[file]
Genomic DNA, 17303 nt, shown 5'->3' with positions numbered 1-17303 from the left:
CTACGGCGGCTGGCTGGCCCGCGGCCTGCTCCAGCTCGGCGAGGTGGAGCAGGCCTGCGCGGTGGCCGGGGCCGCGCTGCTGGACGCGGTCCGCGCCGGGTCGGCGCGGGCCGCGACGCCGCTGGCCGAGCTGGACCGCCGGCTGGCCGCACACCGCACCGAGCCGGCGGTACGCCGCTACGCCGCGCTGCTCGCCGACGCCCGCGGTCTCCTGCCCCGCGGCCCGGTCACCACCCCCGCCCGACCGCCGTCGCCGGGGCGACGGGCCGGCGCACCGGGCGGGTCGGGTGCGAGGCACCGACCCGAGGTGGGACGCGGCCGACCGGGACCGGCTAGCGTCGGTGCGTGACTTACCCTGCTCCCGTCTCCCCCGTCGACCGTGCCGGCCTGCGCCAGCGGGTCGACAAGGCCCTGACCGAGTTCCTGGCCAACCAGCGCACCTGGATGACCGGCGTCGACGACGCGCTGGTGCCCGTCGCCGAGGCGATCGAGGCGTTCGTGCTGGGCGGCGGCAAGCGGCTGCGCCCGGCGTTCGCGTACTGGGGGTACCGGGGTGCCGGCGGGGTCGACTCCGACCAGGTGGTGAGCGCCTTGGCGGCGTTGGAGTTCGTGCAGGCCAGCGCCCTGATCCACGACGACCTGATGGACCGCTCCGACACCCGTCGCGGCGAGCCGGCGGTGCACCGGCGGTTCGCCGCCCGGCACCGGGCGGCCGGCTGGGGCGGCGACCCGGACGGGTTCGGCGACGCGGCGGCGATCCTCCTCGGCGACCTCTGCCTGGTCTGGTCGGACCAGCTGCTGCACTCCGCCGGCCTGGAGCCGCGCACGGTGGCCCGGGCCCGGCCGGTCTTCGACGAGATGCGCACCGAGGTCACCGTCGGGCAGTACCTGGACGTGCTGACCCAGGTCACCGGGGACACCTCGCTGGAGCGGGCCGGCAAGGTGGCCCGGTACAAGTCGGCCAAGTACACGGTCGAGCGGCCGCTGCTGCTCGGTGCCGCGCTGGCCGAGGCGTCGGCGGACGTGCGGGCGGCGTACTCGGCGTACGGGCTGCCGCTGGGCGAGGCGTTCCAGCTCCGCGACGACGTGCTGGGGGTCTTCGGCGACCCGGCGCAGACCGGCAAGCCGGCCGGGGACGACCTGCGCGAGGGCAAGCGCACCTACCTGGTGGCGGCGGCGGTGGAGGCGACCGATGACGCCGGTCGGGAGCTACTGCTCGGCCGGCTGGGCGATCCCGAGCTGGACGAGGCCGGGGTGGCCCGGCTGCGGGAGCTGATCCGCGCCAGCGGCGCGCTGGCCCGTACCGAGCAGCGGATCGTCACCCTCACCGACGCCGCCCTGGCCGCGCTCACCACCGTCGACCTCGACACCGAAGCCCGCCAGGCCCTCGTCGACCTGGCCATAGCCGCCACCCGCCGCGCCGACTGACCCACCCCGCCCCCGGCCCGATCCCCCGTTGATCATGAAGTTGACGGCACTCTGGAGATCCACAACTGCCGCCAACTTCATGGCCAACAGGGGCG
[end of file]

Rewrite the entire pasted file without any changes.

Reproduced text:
Genomic DNA, 17303 nt, shown 5'->3' with positions numbered 1-17303 from the left:
CTACGGCGGCTGGCTGGCCCGCGGCCTGCTCCAGCTCGGCGAGGTGGAGCAGGCCTGCGCGGTGGCCGGGGCCGCGCTGCTGGACGCGGTCCGCGCCGGGTCGGCGCGGGCCGCGACGCCGCTGGCCGAGCTGGACCGCCGGCTGGCCGCACACCGCACCGAGCCGGCGGTACGCCGCTACGCCGCGCTGCTCGCCGACGCCCGCGGTCTCCTGCCCCGCGGCCCGGTCACCACCCCCGCCCGACCGCCGTCGCCGGGGCGACGGGCCGGCGCACCGGGCGGGTCGGGTGCGAGGCACCGACCCGAGGTGGGACGCGGCCGACCGGGACCGGCTAGCGTCGGTGCGTGACTTACCCTGCTCCCGTCTCCCCCGTCGACCGTGCCGGCCTGCGCCAGCGGGTCGACAAGGCCCTGACCGAGTTCCTGGCCAACCAGCGCACCTGGATGACCGGCGTCGACGACGCGCTGGTGCCCGTCGCCGAGGCGATCGAGGCGTTCGTGCTGGGCGGCGGCAAGCGGCTGCGCCCGGCGTTCGCGTACTGGGGGTACCGGGGTGCCGGCGGGGTCGACTCCGACCAGGTGGTGAGCGCCTTGGCGGCGTTGGAGTTCGTGCAGGCCAGCGCCCTGATCCACGACGACCTGATGGACCGCTCCGACACCCGTCGCGGCGAGCCGGCGGTGCACCGGCGGTTCGCCGCCCGGCACCGGGCGGCCGGCTGGGGCGGCGACCCGGACGGGTTCGGCGACGCGGCGGCGATCCTCCTCGGCGACCTCTGCCTGGTCTGGTCGGACCAGCTGCTGCACTCCGCCGGCCTGGAGCCGCGCACGGTGGCCCGGGCCCGGCCGGTCTTCGACGAGATGCGCACCGAGGTCACCGTCGGGCAGTACCTGGACGTGCTGACCCAGGTCACCGGGGACACCTCGCTGGAGCGGGCCGGCAAGGTGGCCCGGTACAAGTCGGCCAAGTACACGGTCGAGCGGCCGCTGCTGCTCGGTGCCGCGCTGGCCGAGGCGTCGGCGGACGTGCGGGCGGCGTACTCGGCGTACGGGCTGCCGCTGGGCGAGGCGTTCCAGCTCCGCGACGACGTGCTGGGGGTCTTCGGCGACCCGGCGCAGACCGGCAAGCCGGCCGGGGACGACCTGCGCGAGGGCAAGCGCACCTACCTGGTGGCGGCGGCGGTGGAGGCGACCGATGACGCCGGTCGGGAGCTACTGCTCGGCCGGCTGGGCGATCCCGAGCTGGACGAGGCCGGGGTGGCCCGGCTGCGGGAGCTGATCCGCGCCAGCGGCGCGCTGGCCCGTACCGAGCAGCGGATCGTCACCCTCACCGACGCCGCCCTGGCCGCGCTCACCACCGTCGACCTCGACACCGAAGCCCGCCAGGCCCTCGTCGACCTGGCCATAGCCGCCACCCGCCGCGCCGACTGACCCACCCCGCCCCCGGCCCGATCCCCCGTTGATCATGAAGTTGACGGCACTCTGGAGATCCACAACTGCCGCCAACTTCATGGCCAACAGGGGCG